Andrew Boston wore a headlamp so he could walk to the bus stop at night. He carried a lacrosse stick to ward off wild dogs, and then he waited for a bus that might not come.
For Uganda to be ready for its historic debut on the world stage, he knew he had to make this journey. Every weekend.
Hired as the head coach of the Ugandan national team in September, Boston, an Ellicott City native and Loyola High graduate, made the 20-hour round trip from the radio station where he was working in the Teso region of the northeastern part of the country to the capital city of Kampala. There, he would work with the team.
"I realize how absolutely ridiculous it sounds, but when you're there, it's just the way it is," Boston said. "There was nothing that was easy about this."
Boston's efforts have been rewarded with two wins — and heaps of publicity — in the Federation of International Lacrosse World Championships in Commerce City, Colo., a suburb of Denver.
Uganda, the first African nation to compete in the world championships, took up the sport just a few years ago. And its ties to the Baltimore area are strong.
Aside from Boston, who was a defenseman at the University of Delaware, Tyler Steinhardt, who hails from Reisterstown and graduated from Boys' Latin, is the team's general manager.
Steinhardt, 20, traveled to Uganda in June 2011 as part of the Fields of Growth organization, which seeks to plant seeds for lacrosse in developing countries. Steinhardt, who would make two more trips to Uganda, was asked by Fields of Growth founder and Wheeling Jesuit head coach Kevin Dugan to become the Ugandan team's general manager the following year
"I'm not [Ravens GM] Ozzie Newsome yet, but I did pick the players, I helped make cuts on the team, I was responsible for training, I helped with some fundraising, little things like that," said Steinhardt, who in 2012 founded the Shootout for Soldiers, a 24-hour lacrosse game that raised $120,000 to support wounded American troops. "It kind of got bigger and bigger, and now we're here in Denver, which is pretty incredible."
Boston had happily given up lacrosse after graduating from Delaware in 2003. He joined the Peace Corps, which had sent him to Haiti after an earthquake ravaged that country in January 2010. Two years later, he was sent to Uganda, discovered Fields of Growth via Facebook and sent the organization a message of his desire to meet staff members and Ugandan players.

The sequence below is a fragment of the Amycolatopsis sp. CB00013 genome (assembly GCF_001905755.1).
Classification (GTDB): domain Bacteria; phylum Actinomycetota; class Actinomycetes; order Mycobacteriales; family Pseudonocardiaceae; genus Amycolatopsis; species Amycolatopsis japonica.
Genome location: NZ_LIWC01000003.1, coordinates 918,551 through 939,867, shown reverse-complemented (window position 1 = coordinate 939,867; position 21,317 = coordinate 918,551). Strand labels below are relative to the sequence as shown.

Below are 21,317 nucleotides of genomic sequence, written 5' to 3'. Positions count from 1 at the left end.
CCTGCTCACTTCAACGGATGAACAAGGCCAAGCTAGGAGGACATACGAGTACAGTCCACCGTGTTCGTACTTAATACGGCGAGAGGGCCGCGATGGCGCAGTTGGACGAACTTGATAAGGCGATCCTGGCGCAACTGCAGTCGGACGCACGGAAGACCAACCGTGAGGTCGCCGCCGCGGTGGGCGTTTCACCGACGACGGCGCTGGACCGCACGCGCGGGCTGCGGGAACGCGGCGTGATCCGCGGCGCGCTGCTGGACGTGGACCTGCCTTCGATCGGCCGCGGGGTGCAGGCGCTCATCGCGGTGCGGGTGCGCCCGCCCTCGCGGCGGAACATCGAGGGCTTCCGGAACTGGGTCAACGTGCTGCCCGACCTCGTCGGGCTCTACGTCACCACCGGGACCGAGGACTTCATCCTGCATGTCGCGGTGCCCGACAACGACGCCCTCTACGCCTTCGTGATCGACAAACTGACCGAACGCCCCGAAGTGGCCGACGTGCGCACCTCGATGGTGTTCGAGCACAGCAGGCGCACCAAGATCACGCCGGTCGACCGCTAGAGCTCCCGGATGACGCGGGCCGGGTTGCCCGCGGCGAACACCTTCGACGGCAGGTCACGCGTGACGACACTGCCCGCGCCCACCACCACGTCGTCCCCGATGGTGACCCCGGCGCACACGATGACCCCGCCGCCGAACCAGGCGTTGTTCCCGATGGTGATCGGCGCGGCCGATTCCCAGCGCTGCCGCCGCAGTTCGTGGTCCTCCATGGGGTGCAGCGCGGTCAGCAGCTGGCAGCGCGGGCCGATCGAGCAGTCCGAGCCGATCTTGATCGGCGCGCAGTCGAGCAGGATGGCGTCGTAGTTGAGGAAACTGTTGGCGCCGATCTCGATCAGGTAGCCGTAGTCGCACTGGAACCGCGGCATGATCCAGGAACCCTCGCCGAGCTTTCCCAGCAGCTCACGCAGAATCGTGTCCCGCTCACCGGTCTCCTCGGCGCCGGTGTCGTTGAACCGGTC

"I went down for a week, and that was my first experience back with the game," Boston said of that meeting in December 2012. "Other than coaching my future son or daughter, it was the perfect re-entry to the game. I went back in the summer of 2013 and I wasn't a coach. I was there to help out, and I was really getting into it, and then I realized that I love this game."
A foreign game
In a country where soccer and rugby are the most popular sports, helping the Ugandan players adjust to the intricacies of lacrosse was a difficult assignment.
Steinhardt said some players put elbow pads on their knees, used girls sticks and would occasionally try to head the ball into the net like some of their soccer heroes. Boston said some viewed the sticks as fishing poles.
But the players began to learn and adapt, and Boston and Steinhardt even made cuts, narrowing the pool of 60 candidates to 25 — 18 of whom made the trip to the world championships.
Along the way, players have endured stark hardships. Eight of the 18 players hail from the northern region of Uganda, which has been terrorized by Joseph Kony and his Lord's Resistance Army. Kony has kidnapped children and forcibly drafted them into his army, and players have lost parents, siblings and other family members.
Some players have watched relatives die from HIV, and nearly all have battled poverty and hunger.
Even getting to the United States was a challenge. After a fundraiser, the Dream 2014 Campaign, launched by former Louisville lacrosse player Aimee Dixon raised about $150,000 to pay for travel expenses for the team and coaching staff, Boston was unable to secure his players' visas until days before the team was scheduled to fly to Colorado. American and team officials had to hammer out security details to prevent players from defecting.
"These men are from the villages," said Boston, who has been aided on his staff by former Princeton All-America midfielder Tom Schreiber (offensive coordinator) and Virginia rising junior defenseman Tanner Scales (defensive coordinator). "It's not like we brought college-educated, city-dwelling Ugandan men out there. Many of these guys are marginally employed. Over half of them on their passport applications wrote 'Sportsman' [as their occupations]."
Shaking up the world